As of the 9th grade, just when things we’re starting to go up for Henry he’s labeled as an outcast and avoided because of his terrible acne. Just as his new appearance is starting to form his father forces him to transfer to Chelsea High, a school with mostly rich kids. Henry’s father has always had a complex of refusing to admit he’s poor therefore he sends his son to a school in a wealthier area to feel better about himself, without thinking of the impact it would have on his son. Henry is faced with humiliation for looking odd because of his acne and “since all the guys had cars Baldy and [him] were ashamed of [their] bikes. [they] left them home and walked to school and back…” (126) Even though his friend Baldy is in the same position as he is, knowing Henry’s character, he’s certainly going through this feeling of humiliation alone. Like many of us already know, high school is a difficult transition period where popularity becomes the goal and physical appearance is the priority. Speaking from personal experience, high school is a scary place with many mean people, but it takes just one person to make it all feel less intimidating. In this case, it doesn’t seem like Henry is appreciating Baldy for sticking by his side, assuming on multiple occasion that he doesn’t like him very much. It doesn’t get easier for Henry when even his own father feels like he’s a burden “Why did I have to have a son like this?” (127) he mentions after his son’s acne condition worsens. Finally, senior prom rolls around the corner and Henry can’t help but feel out of place. While watching everyone dancing and looking better than they usually do “[Henry] caught a glimpse of [his] reflection staring in at them- boils and scars on [his] face, [his] ragged shirt.” (193) Once again, his physical appearance is holding him back from joining the crowd and being like everyone else. He so desperately wants to dance with the unrecognizably pretty girls and enjoy his final moments of high school with his graduating class but instead he spends his night starring at them from a window and eventually decides to head back home. A special thing about Henry is that he claims to not care about what other people think of him and he deliberately refuses to live life the way you’re supposed to but he stills lets superficial things get in the way from doing what he truly wants to do thus intentionally labeling himself an outcast, an underdog, and a loner.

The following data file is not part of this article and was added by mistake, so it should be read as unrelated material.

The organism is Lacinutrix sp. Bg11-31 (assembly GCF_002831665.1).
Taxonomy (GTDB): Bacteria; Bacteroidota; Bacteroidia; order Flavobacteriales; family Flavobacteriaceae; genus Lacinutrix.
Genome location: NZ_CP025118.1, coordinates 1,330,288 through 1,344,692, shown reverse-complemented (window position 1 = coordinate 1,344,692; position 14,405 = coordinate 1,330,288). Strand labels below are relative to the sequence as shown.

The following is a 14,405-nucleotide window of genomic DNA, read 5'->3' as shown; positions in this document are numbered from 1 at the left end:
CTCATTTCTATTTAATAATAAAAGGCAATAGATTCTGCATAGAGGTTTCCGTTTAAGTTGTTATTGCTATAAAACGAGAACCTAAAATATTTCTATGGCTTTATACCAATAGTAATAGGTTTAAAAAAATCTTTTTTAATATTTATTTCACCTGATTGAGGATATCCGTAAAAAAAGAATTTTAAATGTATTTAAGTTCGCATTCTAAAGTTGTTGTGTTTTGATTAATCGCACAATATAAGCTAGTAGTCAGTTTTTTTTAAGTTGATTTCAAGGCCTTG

While in college, Henry does what’s expected of him and doesn’t ride with the herd. While the second world war is in full affect in Europe and American troops have been deployed to fight against the evil that is Hitler, the American population is very vocal, including Henry. Since America is fighting against Germany, it is inevitable that conversations about the war are discriminative against the enemy. This infuriates Henry for the obvious reason that he’s born in Germany and unquestionably feels attacked. Even if throughout the book we do not notice Henry giving any specific sign of attachment to his home country he still manifests a certain feeling of protection towards it. Another reason is the simple fact that Henry feels the need to go against the popular opinion and appear superior for doing so “Out of sheer alienation and a natural contrariness I decided to align myself against their point of view.” (236) Another way that he’s different is the fact that Americans are typically very patriotic and would do anything to protect their country but Henry on the other hand “had nothing to protect” (236) thus not particularly associating to the American lifestyle like everyone around him. I like Henry feel the same way about who I am. I’m Canadian born with immigrant parents. Henry in this case feels the need to defend Germany, just like I have a strong opinion about Greece, the country my parents were born in. In grade 11, my history teacher mentioned the Greek economic crisis and encouraged us to share our opinions. I’ll never forget the ignorance coming out of my classmates’ mouths when they slurred sentences like “Greeks are lazy”, etc. The need to stand up for the country I feel most associated with, even if it’s not the one I was born in, was so strong that I acted upon those emotions, thus going against popular opinion like Henry did.

By the end Henry turns into a violent drunk, who still feels as though he doesn’t belong. He’s in his own world, governed by his own thoughts and mindsets remaining unworried about what life has lined up for him. Henry is a lost soul seeking no refuge, only feeding off alcohol and his imagination. Much like many us college students who do not have a clue where we’re headed in life, Henry is our perfect imaginary hero.

Konstantina Vanikiotis

Work Cited

Bukowski, Charles. Ham on Rye. HarperCollins, 2007.

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One thought on “Black sheep

  1. I really love your last line. “Perfect imaginary hero” is such a great term, and such an interesting way to categorize Henry. I think the mix of the personal information and analysis of the novel here really works. As I said, this is the first time I’ve done this assignment, and this would be a good model for how to do it successfully. The personal information really illuminates what you’re saying about Henry. It also appears that imagining what you have in common with Henry has allowed you to engage with this process in a genuine way. I like the essay. It’s really good. Nice work.